Of course, though, there's words and there's deeds. One is easy, one is not so easy. And as we wrote a few months ago in an open letter to the county counsel's office — see "Town Dandy," Sept. 20 — the machinery of Humboldt County government doesn't always live up to the high standards championed by the board this week.
In our experience, openness in Humboldt County government varies wildly depending on which branch of the beast you happen to be dealing with. Coroner? A complete joy. Elections? Always helpful and a pleasure to deal with, but still operating under the delusion that it can charge $160 for a database of registered voters. Sheriff's Office? Invariably professional, quick to return calls, but sometimes possessive of information that could be voluntarily disclosed. County courts? Misplaced or unavailable files, surly attitude, poor understanding of the law. Health and Human Services? You might as well try to get information from Pyongyang.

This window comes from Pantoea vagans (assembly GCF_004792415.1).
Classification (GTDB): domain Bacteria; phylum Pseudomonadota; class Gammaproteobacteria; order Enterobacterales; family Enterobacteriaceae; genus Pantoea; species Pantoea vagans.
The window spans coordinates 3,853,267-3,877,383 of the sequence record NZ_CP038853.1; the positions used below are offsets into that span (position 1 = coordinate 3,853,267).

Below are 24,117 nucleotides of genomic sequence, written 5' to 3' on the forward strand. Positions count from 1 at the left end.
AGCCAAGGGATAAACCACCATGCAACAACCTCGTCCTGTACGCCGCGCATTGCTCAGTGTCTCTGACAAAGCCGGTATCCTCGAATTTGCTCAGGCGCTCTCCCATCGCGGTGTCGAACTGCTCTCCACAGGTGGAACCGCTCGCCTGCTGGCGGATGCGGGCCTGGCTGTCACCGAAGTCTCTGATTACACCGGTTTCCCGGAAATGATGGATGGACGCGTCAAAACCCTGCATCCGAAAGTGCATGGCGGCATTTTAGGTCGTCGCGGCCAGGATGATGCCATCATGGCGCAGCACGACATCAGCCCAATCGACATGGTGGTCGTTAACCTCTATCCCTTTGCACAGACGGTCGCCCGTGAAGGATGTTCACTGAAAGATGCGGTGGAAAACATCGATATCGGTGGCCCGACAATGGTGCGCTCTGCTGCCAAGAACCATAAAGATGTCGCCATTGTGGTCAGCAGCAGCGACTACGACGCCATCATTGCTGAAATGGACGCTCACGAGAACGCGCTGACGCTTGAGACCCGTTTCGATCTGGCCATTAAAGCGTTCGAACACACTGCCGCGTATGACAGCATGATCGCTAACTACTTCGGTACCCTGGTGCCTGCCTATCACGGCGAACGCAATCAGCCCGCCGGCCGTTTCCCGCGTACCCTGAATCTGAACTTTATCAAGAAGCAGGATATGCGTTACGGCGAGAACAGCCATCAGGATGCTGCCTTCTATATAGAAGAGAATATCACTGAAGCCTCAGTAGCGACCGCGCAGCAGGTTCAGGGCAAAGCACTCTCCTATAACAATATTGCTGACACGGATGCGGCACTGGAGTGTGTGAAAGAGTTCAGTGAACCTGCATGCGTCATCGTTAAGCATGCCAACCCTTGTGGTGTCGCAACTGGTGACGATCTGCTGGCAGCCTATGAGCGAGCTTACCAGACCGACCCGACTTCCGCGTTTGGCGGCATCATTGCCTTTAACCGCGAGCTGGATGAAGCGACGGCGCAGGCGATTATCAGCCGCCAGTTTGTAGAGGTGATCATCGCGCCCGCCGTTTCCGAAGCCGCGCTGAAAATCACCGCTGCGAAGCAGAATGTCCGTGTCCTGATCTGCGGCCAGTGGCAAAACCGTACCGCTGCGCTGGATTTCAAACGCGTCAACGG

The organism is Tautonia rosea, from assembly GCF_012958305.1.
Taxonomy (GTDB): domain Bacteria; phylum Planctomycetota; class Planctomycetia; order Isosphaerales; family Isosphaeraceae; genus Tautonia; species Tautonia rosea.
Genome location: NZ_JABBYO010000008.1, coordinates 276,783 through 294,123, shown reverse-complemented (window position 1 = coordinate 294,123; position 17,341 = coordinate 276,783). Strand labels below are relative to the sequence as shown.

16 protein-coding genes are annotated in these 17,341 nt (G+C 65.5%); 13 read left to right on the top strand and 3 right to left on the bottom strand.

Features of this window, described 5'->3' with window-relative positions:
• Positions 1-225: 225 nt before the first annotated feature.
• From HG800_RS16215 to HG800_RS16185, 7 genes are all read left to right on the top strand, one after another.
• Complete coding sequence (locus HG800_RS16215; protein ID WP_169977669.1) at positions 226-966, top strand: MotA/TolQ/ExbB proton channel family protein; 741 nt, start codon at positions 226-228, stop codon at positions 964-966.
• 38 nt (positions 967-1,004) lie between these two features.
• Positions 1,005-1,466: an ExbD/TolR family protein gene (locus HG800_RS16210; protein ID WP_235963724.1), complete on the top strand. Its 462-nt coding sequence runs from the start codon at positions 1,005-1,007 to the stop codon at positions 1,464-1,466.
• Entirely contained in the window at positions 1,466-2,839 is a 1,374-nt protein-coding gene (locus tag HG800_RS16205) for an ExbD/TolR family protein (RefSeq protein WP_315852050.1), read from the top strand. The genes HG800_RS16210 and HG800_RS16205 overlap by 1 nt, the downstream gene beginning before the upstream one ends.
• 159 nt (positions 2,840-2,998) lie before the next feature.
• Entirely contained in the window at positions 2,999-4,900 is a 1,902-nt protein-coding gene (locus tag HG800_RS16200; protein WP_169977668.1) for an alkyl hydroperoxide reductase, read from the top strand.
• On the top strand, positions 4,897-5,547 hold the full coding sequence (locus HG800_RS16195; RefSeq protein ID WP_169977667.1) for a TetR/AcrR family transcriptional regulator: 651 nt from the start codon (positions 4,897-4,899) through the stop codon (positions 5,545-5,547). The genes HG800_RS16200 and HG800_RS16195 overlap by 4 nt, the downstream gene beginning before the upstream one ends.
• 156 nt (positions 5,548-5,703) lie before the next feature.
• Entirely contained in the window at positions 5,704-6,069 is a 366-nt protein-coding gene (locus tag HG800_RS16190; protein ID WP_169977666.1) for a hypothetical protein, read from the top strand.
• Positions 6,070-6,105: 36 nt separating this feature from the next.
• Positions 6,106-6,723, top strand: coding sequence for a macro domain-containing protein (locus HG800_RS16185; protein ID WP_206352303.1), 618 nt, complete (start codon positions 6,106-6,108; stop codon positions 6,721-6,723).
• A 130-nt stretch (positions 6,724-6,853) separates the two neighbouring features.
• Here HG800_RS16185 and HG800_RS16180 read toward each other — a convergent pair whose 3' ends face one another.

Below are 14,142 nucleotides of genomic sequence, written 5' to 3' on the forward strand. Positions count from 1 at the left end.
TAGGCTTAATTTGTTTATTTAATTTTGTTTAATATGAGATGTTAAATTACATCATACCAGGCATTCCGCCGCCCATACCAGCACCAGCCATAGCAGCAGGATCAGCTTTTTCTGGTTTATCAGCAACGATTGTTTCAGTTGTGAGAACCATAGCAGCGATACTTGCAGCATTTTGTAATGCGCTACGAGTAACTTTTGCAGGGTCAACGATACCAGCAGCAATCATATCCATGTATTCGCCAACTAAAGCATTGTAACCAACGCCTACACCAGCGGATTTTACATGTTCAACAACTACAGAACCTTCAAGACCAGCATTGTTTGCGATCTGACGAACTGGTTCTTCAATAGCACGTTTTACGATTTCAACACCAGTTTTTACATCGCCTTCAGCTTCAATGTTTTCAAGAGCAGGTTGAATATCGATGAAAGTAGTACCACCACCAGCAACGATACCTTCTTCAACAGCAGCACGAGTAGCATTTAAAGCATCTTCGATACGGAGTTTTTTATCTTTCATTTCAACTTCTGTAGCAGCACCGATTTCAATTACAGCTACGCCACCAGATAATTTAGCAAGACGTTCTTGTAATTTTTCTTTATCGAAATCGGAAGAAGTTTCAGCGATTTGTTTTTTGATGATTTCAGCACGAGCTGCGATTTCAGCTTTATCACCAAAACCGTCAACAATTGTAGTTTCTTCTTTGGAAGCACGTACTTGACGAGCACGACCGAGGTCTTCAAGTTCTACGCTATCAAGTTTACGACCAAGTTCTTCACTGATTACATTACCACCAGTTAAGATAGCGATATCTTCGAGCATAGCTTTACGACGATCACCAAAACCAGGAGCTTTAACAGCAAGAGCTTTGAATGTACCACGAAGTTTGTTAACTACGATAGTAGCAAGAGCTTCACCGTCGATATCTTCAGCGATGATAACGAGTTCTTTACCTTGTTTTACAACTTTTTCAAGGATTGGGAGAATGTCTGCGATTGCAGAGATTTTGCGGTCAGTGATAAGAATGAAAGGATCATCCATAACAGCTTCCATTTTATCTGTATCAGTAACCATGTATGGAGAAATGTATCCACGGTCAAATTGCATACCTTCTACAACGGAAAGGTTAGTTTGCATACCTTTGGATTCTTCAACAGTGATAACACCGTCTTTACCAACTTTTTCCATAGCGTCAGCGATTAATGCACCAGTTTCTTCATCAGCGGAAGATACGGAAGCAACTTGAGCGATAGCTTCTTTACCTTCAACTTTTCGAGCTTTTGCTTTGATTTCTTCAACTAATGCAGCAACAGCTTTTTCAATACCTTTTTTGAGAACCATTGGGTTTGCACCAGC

Omnipresent Humboldt County gadfly David Elsebusch interrupted the Board of Supervisors' Sunshine fest Tuesday morning to deliver a contrary view, and as it happened we agreed with almost everything he had to say. "Unfortunately, if you choose to vote for this proclamation it will include a bit of irony and hypocrisy," Elsebusch started, and then he proceeded to a list of particulars.
There were a few, but the number one was the Tamara Falor matter. That Tuesday, the Board of Supervisors was preparing to proclaim its support of open government; a year ago, the very same board voted 3-2 to pay Falor, then its county counsel, nearly $300,000 in walk-away money. The agreement stipulated that neither Falor nor the board would discuss the payout, nor the issues between Falor and the county that led to it. The agreement itself was Sunshine Week antimatter — it was specifically designed to keep the public from ever knowing what its money was being spent to accomplish, and so far it's been successful. (Supervisors Jill Geist and Jimmy Smith voted against the Falor payoff, to their eternal credit.)
Now Elsebusch is suing county government over the deal, and we wish him the best. Also, godspeed to the Humboldt County Grand Jury, which stated in last year's annual report that it would continue to investigate the matter. You want to support Sunshine Week? Support Elsebusch and the Grand Jury.